The Lord Chancellor (Lord Mackay of Clashfern): I am aware of two magistrates who have tendered their resignations in connection with this issue, but such information as is held centrally is not collected specifically on this issue, and it is therefore difficult to be precise.


Lord Braine of Wheatley asked Her Majesty's Government:

    Whether they will publish in the Official Report a consolidated table for each of the last three years for which figures are available, showing the total number of abortions according to the grounds of termination for 19 weeks and each week thereafter.

The Parliamentary Under-Secretary of State, Department of Health (Baroness Cumberlege): The information will be placed in the Library. Figures for Great Britain are provided for the years 1992-1994 inclusive.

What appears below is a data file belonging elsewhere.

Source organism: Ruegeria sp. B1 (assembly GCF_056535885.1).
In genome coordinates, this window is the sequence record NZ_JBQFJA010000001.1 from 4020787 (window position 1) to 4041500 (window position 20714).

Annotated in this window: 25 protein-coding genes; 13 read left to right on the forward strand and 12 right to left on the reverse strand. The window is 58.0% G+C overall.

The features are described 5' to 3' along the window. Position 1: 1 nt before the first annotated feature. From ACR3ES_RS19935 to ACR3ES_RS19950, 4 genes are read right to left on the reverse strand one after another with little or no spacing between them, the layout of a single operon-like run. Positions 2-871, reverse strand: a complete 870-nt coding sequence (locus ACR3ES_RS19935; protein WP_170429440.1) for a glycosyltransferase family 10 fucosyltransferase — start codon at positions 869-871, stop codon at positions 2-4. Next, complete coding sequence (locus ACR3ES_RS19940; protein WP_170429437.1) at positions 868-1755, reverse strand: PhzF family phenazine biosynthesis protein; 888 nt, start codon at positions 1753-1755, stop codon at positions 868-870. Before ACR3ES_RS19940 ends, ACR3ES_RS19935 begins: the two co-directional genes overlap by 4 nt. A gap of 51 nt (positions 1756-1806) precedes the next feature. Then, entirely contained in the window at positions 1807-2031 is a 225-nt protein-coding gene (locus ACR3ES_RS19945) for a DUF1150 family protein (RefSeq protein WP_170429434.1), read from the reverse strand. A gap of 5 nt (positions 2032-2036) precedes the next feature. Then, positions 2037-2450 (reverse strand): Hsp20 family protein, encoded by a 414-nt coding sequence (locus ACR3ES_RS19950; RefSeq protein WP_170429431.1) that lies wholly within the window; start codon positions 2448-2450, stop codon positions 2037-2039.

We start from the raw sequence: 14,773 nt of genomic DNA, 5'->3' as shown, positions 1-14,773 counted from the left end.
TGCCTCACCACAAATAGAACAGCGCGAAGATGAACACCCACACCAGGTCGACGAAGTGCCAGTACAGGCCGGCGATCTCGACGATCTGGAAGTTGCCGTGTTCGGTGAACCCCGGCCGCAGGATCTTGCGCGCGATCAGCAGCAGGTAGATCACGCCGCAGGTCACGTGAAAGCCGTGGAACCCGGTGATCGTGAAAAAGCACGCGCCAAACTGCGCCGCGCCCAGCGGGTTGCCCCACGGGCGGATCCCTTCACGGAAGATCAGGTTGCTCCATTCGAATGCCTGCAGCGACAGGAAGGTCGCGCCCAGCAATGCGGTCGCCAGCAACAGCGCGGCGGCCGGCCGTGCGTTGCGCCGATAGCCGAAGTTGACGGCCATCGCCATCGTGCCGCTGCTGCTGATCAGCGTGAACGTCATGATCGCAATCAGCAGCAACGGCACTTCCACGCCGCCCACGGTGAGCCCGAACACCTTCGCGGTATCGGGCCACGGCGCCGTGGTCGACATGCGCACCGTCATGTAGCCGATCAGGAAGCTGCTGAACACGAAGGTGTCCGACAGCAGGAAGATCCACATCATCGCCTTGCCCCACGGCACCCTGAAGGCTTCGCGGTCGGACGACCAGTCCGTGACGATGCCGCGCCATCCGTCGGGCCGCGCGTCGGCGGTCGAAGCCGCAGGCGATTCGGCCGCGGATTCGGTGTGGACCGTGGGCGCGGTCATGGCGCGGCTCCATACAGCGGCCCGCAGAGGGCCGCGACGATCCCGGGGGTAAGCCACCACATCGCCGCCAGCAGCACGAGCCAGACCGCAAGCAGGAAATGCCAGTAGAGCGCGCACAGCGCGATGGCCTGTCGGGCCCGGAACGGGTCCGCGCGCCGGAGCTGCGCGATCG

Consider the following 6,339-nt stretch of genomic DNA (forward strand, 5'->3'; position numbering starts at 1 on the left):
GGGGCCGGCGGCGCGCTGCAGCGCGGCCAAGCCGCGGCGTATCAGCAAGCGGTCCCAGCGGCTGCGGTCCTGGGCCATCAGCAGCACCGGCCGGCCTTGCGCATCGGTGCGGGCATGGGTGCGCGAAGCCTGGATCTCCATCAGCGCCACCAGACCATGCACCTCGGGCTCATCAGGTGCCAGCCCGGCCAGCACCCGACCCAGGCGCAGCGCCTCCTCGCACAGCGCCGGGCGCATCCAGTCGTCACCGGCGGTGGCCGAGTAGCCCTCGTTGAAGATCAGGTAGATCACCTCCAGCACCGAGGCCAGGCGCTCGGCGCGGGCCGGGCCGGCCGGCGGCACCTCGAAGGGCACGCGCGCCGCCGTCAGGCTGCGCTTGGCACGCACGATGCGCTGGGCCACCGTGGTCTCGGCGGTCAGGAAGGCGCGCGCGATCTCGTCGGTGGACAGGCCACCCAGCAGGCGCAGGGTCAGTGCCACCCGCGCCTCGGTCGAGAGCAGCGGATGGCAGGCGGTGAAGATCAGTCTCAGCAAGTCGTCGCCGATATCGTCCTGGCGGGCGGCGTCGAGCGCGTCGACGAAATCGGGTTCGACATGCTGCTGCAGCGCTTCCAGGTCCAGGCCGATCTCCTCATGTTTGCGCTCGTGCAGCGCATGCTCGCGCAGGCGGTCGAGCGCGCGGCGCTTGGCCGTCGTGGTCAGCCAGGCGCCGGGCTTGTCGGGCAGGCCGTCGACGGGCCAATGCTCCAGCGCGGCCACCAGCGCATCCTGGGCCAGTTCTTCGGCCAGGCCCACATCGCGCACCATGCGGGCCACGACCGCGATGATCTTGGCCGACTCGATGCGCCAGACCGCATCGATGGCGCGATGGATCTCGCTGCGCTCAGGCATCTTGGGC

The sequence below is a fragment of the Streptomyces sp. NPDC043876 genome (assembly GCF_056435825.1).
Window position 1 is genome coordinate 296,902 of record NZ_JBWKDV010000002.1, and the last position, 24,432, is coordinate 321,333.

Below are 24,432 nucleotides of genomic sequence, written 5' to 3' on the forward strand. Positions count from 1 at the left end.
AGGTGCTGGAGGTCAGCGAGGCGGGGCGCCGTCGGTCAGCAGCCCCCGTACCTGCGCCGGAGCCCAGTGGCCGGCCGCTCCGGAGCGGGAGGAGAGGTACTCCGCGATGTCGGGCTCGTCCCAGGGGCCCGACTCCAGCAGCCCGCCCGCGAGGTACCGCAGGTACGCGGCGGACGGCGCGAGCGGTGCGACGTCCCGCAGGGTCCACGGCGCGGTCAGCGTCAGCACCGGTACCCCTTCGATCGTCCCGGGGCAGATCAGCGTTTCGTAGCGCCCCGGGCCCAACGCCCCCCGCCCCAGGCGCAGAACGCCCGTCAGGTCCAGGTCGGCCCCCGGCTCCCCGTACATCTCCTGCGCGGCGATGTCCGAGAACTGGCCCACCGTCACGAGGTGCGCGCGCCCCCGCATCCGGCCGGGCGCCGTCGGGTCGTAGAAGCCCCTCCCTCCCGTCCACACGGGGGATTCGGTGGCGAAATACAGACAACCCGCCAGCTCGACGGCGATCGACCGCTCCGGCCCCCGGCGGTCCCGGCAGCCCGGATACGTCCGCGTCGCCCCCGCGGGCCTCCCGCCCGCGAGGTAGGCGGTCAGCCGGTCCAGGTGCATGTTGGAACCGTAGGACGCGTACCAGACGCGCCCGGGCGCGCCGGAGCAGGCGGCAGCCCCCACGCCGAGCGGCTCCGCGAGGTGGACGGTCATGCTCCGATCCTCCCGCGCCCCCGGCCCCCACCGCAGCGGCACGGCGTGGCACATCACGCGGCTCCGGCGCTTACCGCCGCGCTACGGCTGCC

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Nursery Education and Corporal Punishment

Baroness David asked Her Majesty's Government:

    Whether corporal punishment will be (a) permitted, or (b) specifically prohibited, in all categories of institution able to provide nursery education under the new funding arrangements, including: maintained nursery schools; nursery classes in maintained and grant-maintained schools; private nursery schools; nursery departments/classes in independent schools; playgroups and local authority day nurseries.

The Minister of State, Department for Education and Employment (Lord Henley): It is the policy of Her Majesty's Government to prohibit corporal punishment for all state funded education. The nursery education voucher scheme will be no exception.